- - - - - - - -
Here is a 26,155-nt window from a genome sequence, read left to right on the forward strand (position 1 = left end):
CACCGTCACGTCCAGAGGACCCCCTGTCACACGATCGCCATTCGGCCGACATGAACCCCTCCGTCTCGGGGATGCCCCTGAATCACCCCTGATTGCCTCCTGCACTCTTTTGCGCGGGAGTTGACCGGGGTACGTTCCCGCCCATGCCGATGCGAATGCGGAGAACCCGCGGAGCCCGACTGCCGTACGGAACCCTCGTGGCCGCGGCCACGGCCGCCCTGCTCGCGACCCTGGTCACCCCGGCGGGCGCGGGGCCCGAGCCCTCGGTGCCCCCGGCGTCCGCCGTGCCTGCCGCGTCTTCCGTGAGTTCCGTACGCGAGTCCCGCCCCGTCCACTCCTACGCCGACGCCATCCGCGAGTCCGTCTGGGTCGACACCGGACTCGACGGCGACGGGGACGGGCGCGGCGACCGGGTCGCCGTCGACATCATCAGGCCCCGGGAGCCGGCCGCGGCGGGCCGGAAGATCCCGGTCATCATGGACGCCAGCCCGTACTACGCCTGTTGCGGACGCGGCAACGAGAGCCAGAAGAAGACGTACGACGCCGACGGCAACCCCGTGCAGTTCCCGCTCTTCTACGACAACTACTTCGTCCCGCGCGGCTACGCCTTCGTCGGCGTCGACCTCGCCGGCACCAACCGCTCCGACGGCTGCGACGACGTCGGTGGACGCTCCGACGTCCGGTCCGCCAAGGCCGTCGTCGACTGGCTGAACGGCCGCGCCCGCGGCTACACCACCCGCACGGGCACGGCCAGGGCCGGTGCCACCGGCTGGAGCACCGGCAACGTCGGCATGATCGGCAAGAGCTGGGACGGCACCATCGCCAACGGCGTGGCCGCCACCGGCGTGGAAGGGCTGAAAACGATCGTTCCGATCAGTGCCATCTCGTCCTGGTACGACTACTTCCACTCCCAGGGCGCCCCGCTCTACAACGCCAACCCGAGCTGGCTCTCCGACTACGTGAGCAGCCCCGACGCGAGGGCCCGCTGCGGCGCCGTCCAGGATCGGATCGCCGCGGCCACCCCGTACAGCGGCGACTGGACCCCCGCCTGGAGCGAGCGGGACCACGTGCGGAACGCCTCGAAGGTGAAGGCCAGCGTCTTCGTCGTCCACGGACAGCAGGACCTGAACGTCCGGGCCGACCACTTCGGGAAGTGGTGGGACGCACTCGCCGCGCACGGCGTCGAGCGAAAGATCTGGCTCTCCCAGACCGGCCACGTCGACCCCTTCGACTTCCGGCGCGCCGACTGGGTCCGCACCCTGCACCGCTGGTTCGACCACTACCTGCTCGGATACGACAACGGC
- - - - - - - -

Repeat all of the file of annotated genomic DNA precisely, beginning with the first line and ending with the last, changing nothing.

Here is a 26,155-nt window from a genome sequence, read left to right on the forward strand (position 1 = left end):
CACCGTCACGTCCAGAGGACCCCCTGTCACACGATCGCCATTCGGCCGACATGAACCCCTCCGTCTCGGGGATGCCCCTGAATCACCCCTGATTGCCTCCTGCACTCTTTTGCGCGGGAGTTGACCGGGGTACGTTCCCGCCCATGCCGATGCGAATGCGGAGAACCCGCGGAGCCCGACTGCCGTACGGAACCCTCGTGGCCGCGGCCACGGCCGCCCTGCTCGCGACCCTGGTCACCCCGGCGGGCGCGGGGCCCGAGCCCTCGGTGCCCCCGGCGTCCGCCGTGCCTGCCGCGTCTTCCGTGAGTTCCGTACGCGAGTCCCGCCCCGTCCACTCCTACGCCGACGCCATCCGCGAGTCCGTCTGGGTCGACACCGGACTCGACGGCGACGGGGACGGGCGCGGCGACCGGGTCGCCGTCGACATCATCAGGCCCCGGGAGCCGGCCGCGGCGGGCCGGAAGATCCCGGTCATCATGGACGCCAGCCCGTACTACGCCTGTTGCGGACGCGGCAACGAGAGCCAGAAGAAGACGTACGACGCCGACGGCAACCCCGTGCAGTTCCCGCTCTTCTACGACAACTACTTCGTCCCGCGCGGCTACGCCTTCGTCGGCGTCGACCTCGCCGGCACCAACCGCTCCGACGGCTGCGACGACGTCGGTGGACGCTCCGACGTCCGGTCCGCCAAGGCCGTCGTCGACTGGCTGAACGGCCGCGCCCGCGGCTACACCACCCGCACGGGCACGGCCAGGGCCGGTGCCACCGGCTGGAGCACCGGCAACGTCGGCATGATCGGCAAGAGCTGGGACGGCACCATCGCCAACGGCGTGGCCGCCACCGGCGTGGAAGGGCTGAAAACGATCGTTCCGATCAGTGCCATCTCGTCCTGGTACGACTACTTCCACTCCCAGGGCGCCCCGCTCTACAACGCCAACCCGAGCTGGCTCTCCGACTACGTGAGCAGCCCCGACGCGAGGGCCCGCTGCGGCGCCGTCCAGGATCGGATCGCCGCGGCCACCCCGTACAGCGGCGACTGGACCCCCGCCTGGAGCGAGCGGGACCACGTGCGGAACGCCTCGAAGGTGAAGGCCAGCGTCTTCGTCGTCCACGGACAGCAGGACCTGAACGTCCGGGCCGACCACTTCGGGAAGTGGTGGGACGCACTCGCCGCGCACGGCGTCGAGCGAAAGATCTGGCTCTCCCAGACCGGCCACGTCGACCCCTTCGACTTCCGGCGCGCCGACTGGGTCCGCACCCTGCACCGCTGGTTCGACCACTACCTGCTCGGATACGACAACGGC